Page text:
When the automobile was introduced, very few knew or understood the term. To get buyers and sellers in the marketplace to understand what an automobile was, manufacturers were compelled to express the new invention in terms of the older technology it replaced. Therefore, they called early automobiles horseless carriages until such time and the marketplace was comfortable with the new term.
When Apple introduced the iPhone, they formed an exclusive reseller relationship with ATT. This limited their distribution for quite a while. Why was this necessary? Only ATT was willing to accept the stringent requirements Apple thought it needed to be successful in the mobile phone business. Once the marketplace became educated on the unique benefits of the iPhone, the other big resellers - Verizon, T-Mobile, and Sprint were eager to add the iPhone since they all lost significant business from not having the iPhone in their product offerings.
Politics can stifle new inventions that disrupt older businesses. When the oil industry was in its infancy, it convinced those in positions of power that it needed incentives to survive, grow, and thrive. As a result, Government subsidies to the oil industry have been in place since 1916 and are estimated to be between $4 and $52 billion annually. The worldwide figure is pegged between $775 billion and $1 trillion. Many believe that at least some of these subsidies should be diverted to renewal energy sources so that they have the same infancy protection the oil industry had. To date, the lack of such subsidies is often cited as a reason why alternative energy sources have been slow to develop.
Through Tesla and Solar City, Elon Musk has been making a valiant effort to overcome political obstacles. He has had some small victories with positive reviews of his Model S Tesla, a large backlog for the Model 3, and the fact that several automakers are now offering high-powered electric automobiles. He might be further along if he employed a bigger arsenal of marketing strategies to overcome political barriers erected by entrenched forces in the fossil fuel and automobile industries.
The same marketing strategies needed to overcome habits and government barriers should be employed to clear financing hurdles. To get financing in early stages, disruptive companies have to use their own funds, crowdfunding, friends and family, or find angel investors. In addition to good branding and communications, smart money people often cite determination and belief in your product near the top of the list of reasons why they decide to invest in a business.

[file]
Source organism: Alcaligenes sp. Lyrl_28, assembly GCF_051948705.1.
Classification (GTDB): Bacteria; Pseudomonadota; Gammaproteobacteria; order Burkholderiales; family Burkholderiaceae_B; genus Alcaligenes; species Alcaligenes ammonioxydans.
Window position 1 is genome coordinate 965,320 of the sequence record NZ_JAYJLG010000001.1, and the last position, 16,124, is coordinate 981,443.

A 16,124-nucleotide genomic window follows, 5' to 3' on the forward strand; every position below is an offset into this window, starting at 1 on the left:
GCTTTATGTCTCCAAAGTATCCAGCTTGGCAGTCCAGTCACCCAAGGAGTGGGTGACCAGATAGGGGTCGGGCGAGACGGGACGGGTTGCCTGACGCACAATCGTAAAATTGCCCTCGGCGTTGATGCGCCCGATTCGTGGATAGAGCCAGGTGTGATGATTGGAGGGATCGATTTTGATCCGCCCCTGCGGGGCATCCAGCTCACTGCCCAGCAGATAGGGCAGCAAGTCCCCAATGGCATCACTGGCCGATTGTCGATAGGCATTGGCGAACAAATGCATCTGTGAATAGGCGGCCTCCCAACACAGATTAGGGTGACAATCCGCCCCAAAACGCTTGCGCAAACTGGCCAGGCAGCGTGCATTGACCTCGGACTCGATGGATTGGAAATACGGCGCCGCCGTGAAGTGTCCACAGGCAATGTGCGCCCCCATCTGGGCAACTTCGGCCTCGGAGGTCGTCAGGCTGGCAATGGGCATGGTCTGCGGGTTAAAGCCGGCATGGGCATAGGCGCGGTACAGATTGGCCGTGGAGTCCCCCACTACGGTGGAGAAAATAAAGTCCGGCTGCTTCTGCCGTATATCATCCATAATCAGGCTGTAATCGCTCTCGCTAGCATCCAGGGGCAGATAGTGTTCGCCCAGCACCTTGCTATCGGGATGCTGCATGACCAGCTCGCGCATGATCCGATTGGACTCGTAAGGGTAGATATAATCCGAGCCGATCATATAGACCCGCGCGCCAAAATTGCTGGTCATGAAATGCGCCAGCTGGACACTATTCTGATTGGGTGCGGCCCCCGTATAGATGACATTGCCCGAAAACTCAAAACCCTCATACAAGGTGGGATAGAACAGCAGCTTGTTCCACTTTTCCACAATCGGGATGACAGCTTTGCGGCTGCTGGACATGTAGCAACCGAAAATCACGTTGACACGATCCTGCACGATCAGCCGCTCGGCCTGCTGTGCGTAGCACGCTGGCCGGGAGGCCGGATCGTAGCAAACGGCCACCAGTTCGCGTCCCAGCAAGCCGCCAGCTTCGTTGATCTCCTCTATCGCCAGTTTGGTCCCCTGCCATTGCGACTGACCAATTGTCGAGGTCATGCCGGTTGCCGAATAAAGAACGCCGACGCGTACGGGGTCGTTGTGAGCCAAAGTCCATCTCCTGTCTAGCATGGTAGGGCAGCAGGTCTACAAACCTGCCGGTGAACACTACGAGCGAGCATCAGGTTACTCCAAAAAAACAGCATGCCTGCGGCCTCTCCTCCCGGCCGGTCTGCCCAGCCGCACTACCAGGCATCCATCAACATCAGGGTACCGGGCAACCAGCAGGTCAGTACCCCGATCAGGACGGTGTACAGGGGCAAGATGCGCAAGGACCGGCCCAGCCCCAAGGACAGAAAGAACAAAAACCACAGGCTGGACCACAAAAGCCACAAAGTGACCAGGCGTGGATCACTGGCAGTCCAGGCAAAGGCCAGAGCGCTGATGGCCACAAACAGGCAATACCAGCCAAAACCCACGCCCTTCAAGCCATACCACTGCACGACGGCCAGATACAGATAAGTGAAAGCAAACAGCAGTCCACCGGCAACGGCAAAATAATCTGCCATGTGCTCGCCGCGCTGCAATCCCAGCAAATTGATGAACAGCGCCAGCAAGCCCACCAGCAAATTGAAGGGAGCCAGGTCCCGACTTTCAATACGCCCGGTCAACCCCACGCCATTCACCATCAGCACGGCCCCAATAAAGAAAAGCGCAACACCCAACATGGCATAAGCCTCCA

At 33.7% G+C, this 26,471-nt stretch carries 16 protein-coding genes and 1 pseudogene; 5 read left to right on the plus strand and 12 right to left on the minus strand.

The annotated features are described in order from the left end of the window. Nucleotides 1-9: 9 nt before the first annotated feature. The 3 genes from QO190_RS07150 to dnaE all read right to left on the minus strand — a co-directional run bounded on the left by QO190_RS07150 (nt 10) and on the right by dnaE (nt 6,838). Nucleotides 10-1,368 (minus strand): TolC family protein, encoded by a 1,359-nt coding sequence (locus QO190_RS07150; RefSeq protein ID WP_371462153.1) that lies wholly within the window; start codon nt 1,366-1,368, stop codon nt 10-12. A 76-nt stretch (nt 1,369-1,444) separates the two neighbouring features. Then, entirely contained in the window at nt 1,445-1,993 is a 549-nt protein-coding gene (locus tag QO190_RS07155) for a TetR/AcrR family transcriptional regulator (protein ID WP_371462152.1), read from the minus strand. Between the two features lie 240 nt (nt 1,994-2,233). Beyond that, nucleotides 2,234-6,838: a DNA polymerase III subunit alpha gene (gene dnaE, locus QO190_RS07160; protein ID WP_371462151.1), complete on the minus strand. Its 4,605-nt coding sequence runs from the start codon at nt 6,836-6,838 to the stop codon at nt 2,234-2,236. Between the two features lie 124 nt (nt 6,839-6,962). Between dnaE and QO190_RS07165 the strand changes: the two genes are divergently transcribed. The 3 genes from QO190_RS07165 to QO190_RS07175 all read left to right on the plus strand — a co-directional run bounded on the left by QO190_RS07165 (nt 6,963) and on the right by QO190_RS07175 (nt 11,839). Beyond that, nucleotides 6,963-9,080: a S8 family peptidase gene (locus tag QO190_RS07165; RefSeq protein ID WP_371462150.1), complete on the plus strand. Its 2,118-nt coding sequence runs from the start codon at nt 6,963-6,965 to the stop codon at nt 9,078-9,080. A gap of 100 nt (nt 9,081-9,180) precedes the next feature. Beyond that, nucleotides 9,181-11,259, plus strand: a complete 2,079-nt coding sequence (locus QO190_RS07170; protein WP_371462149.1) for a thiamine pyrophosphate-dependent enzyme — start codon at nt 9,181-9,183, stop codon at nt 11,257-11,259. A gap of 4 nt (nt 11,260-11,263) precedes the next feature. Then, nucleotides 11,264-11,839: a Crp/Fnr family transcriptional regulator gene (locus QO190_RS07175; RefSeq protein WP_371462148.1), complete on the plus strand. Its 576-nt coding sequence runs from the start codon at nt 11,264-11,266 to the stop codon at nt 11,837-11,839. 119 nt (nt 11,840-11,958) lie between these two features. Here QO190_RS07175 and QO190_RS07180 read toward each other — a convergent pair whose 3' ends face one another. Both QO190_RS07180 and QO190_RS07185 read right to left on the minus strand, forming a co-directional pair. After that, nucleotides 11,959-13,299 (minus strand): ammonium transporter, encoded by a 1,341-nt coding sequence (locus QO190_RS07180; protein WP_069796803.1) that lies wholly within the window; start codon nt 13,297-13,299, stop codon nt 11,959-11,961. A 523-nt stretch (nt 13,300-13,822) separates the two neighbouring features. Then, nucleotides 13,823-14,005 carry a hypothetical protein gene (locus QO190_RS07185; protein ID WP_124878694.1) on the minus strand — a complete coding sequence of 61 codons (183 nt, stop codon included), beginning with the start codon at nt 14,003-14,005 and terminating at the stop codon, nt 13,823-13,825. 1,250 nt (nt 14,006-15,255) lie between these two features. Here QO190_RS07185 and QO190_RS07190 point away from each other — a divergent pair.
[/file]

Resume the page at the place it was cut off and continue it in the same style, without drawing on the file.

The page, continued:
To overcome the change avoidance obstacle, it is important to translate the benefits or your breakthrough products into tangible time and money components. Everyone understands time and money. If you can show how your product or technology will do that, you can get most people to buy what you are selling.
Disruption made easier
While it is never easy, creative disruption can work really well when you translate the benefits into terms that just about everyone can understand. This "everyone" group can include: purchase initiators, funders, referral sources, influencers, decision makers, buyers, resellers, users, and disposers. Even though one person can perform any number of these roles and some roles may overlap, the more of them you identify and consider in your marketing, the more your "creatively disruptive" product is likely to succeed.
Once the prospective buyers and referral sources are identified using your marketing information system, you need to craft compelling branding and communication strategies to overcome the inevitable barriers to your creative disruptions. If you get it right, the payoff can be huge as it has been for Google, Facebook, Netflix, and Apple. Best of luck.